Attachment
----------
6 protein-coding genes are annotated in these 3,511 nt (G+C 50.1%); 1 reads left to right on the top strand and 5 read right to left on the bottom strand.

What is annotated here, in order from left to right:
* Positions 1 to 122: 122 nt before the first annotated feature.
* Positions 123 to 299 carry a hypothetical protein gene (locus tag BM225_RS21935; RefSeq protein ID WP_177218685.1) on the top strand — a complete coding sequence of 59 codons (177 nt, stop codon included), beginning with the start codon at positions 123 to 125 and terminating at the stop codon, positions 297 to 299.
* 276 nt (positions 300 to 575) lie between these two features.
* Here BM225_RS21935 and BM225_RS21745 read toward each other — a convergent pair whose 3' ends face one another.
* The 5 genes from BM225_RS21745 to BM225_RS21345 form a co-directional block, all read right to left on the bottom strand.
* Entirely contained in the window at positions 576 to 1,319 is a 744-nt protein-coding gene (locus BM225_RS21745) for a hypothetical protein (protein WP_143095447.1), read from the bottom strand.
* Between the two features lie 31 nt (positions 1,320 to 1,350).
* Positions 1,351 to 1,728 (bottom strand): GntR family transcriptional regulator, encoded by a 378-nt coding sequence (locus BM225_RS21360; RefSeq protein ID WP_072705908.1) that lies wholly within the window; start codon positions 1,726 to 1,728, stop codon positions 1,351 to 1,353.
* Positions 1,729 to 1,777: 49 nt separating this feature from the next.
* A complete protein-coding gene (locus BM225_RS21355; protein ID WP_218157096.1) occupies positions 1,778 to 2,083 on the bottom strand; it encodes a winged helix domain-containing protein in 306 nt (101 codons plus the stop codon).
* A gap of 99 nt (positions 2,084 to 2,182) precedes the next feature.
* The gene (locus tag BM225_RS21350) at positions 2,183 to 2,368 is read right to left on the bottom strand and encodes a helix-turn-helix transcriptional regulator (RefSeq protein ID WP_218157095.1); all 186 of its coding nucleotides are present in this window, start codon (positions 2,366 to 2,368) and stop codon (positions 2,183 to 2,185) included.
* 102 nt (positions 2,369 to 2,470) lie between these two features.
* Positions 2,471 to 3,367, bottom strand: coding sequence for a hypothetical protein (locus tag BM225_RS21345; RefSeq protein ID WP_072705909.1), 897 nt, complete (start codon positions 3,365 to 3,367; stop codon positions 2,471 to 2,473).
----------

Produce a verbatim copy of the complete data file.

6 protein-coding genes are annotated in these 3,511 nt (G+C 50.1%); 1 reads left to right on the top strand and 5 read right to left on the bottom strand.

What is annotated here, in order from left to right:
* Positions 1 to 122: 122 nt before the first annotated feature.
* Positions 123 to 299 carry a hypothetical protein gene (locus tag BM225_RS21935; RefSeq protein ID WP_177218685.1) on the top strand — a complete coding sequence of 59 codons (177 nt, stop codon included), beginning with the start codon at positions 123 to 125 and terminating at the stop codon, positions 297 to 299.
* 276 nt (positions 300 to 575) lie between these two features.
* Here BM225_RS21935 and BM225_RS21745 read toward each other — a convergent pair whose 3' ends face one another.
* The 5 genes from BM225_RS21745 to BM225_RS21345 form a co-directional block, all read right to left on the bottom strand.
* Entirely contained in the window at positions 576 to 1,319 is a 744-nt protein-coding gene (locus BM225_RS21745) for a hypothetical protein (protein WP_143095447.1), read from the bottom strand.
* Between the two features lie 31 nt (positions 1,320 to 1,350).
* Positions 1,351 to 1,728 (bottom strand): GntR family transcriptional regulator, encoded by a 378-nt coding sequence (locus BM225_RS21360; RefSeq protein ID WP_072705908.1) that lies wholly within the window; start codon positions 1,726 to 1,728, stop codon positions 1,351 to 1,353.
* Positions 1,729 to 1,777: 49 nt separating this feature from the next.
* A complete protein-coding gene (locus BM225_RS21355; protein ID WP_218157096.1) occupies positions 1,778 to 2,083 on the bottom strand; it encodes a winged helix domain-containing protein in 306 nt (101 codons plus the stop codon).
* A gap of 99 nt (positions 2,084 to 2,182) precedes the next feature.
* The gene (locus tag BM225_RS21350) at positions 2,183 to 2,368 is read right to left on the bottom strand and encodes a helix-turn-helix transcriptional regulator (RefSeq protein ID WP_218157095.1); all 186 of its coding nucleotides are present in this window, start codon (positions 2,366 to 2,368) and stop codon (positions 2,183 to 2,185) included.
* 102 nt (positions 2,369 to 2,470) lie between these two features.
* Positions 2,471 to 3,367, bottom strand: coding sequence for a hypothetical protein (locus tag BM225_RS21345; RefSeq protein ID WP_072705909.1), 897 nt, complete (start codon positions 3,365 to 3,367; stop codon positions 2,471 to 2,473).